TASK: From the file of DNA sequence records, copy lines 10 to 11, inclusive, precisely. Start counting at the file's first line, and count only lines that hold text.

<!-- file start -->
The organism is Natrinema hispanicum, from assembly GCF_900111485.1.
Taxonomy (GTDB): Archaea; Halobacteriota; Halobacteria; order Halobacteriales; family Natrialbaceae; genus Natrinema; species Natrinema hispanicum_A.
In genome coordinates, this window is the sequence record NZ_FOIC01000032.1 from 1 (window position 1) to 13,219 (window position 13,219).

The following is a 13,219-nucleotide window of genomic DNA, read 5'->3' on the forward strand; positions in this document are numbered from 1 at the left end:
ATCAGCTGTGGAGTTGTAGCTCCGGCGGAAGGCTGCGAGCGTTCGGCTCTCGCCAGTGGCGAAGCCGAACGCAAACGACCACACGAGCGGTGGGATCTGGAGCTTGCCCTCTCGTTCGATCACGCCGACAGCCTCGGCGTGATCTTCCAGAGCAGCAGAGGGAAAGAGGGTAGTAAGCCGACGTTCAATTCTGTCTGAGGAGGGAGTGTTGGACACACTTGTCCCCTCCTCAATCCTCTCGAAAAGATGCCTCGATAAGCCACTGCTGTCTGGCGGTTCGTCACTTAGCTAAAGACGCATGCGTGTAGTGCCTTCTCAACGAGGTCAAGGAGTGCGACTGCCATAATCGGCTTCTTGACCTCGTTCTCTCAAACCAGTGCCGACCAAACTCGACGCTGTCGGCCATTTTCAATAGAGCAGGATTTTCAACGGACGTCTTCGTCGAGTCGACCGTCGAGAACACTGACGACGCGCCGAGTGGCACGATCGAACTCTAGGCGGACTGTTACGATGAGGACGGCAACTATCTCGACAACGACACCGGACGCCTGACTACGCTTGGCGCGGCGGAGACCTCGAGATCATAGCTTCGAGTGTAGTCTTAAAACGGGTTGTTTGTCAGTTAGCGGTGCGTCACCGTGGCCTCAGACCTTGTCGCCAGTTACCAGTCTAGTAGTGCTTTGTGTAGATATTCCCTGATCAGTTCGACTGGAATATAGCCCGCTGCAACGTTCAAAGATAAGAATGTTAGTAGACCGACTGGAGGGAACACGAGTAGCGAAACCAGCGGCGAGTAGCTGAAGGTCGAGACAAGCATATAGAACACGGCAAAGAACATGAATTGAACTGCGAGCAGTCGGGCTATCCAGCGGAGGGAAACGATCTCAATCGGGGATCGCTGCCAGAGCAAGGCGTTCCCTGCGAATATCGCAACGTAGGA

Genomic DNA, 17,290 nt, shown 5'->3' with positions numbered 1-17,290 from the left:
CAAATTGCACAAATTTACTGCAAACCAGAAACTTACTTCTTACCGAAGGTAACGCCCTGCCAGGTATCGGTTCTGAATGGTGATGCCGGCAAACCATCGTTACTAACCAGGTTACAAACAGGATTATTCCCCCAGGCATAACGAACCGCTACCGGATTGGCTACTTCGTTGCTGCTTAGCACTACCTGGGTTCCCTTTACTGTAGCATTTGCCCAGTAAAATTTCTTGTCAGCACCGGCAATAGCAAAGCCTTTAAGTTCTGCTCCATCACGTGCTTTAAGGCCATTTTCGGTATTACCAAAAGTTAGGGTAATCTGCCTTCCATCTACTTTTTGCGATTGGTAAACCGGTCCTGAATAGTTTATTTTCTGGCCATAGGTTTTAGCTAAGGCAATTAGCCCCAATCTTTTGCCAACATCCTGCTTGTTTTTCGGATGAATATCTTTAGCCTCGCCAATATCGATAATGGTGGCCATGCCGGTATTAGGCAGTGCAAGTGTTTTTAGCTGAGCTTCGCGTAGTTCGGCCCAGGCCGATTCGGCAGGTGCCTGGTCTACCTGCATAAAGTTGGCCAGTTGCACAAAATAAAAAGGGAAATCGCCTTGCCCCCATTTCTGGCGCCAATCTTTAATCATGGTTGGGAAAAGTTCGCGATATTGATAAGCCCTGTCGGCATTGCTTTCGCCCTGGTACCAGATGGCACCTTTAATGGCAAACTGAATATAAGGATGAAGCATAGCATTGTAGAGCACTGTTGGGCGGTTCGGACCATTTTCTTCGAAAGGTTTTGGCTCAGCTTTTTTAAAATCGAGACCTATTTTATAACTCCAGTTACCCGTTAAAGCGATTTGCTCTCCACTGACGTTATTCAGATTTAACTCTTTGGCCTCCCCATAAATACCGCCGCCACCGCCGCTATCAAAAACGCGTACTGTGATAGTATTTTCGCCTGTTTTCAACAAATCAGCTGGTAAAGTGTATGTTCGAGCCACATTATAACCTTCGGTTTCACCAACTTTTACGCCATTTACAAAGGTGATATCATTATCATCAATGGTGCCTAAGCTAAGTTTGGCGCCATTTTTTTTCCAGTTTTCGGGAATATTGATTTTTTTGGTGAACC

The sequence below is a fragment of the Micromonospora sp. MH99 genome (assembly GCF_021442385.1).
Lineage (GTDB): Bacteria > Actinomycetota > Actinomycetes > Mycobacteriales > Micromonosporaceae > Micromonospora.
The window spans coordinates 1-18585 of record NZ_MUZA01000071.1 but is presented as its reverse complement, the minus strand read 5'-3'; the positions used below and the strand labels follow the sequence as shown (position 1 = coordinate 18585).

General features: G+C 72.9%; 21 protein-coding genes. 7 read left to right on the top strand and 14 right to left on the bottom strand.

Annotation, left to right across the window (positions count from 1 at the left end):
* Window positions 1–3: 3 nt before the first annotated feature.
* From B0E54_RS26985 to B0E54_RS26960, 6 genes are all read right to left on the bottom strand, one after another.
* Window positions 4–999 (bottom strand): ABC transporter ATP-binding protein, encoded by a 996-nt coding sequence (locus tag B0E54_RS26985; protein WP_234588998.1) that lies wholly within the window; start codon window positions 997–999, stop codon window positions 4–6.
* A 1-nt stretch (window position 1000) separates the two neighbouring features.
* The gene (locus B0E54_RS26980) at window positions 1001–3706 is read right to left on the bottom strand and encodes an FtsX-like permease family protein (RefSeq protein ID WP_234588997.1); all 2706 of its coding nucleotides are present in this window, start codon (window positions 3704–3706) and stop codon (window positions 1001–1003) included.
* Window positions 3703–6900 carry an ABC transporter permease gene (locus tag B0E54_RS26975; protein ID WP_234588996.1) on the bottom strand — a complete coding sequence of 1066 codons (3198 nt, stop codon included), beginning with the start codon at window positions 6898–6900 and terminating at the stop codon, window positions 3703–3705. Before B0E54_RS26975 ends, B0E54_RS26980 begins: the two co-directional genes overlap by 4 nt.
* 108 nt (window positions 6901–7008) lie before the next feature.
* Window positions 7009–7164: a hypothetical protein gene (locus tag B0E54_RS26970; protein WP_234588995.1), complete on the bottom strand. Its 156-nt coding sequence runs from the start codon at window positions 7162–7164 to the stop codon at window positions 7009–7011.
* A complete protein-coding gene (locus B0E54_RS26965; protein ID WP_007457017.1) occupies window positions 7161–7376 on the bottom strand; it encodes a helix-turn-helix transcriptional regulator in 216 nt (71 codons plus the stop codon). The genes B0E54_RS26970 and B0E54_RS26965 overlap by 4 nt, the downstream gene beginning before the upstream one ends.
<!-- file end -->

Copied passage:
The window spans coordinates 1-18585 of record NZ_MUZA01000071.1 but is presented as its reverse complement, the minus strand read 5'-3'; the positions used below and the strand labels follow the sequence as shown (position 1 = coordinate 18585).

General features: G+C 72.9%; 21 protein-coding genes. 7 read left to right on the top strand and 14 right to left on the bottom strand.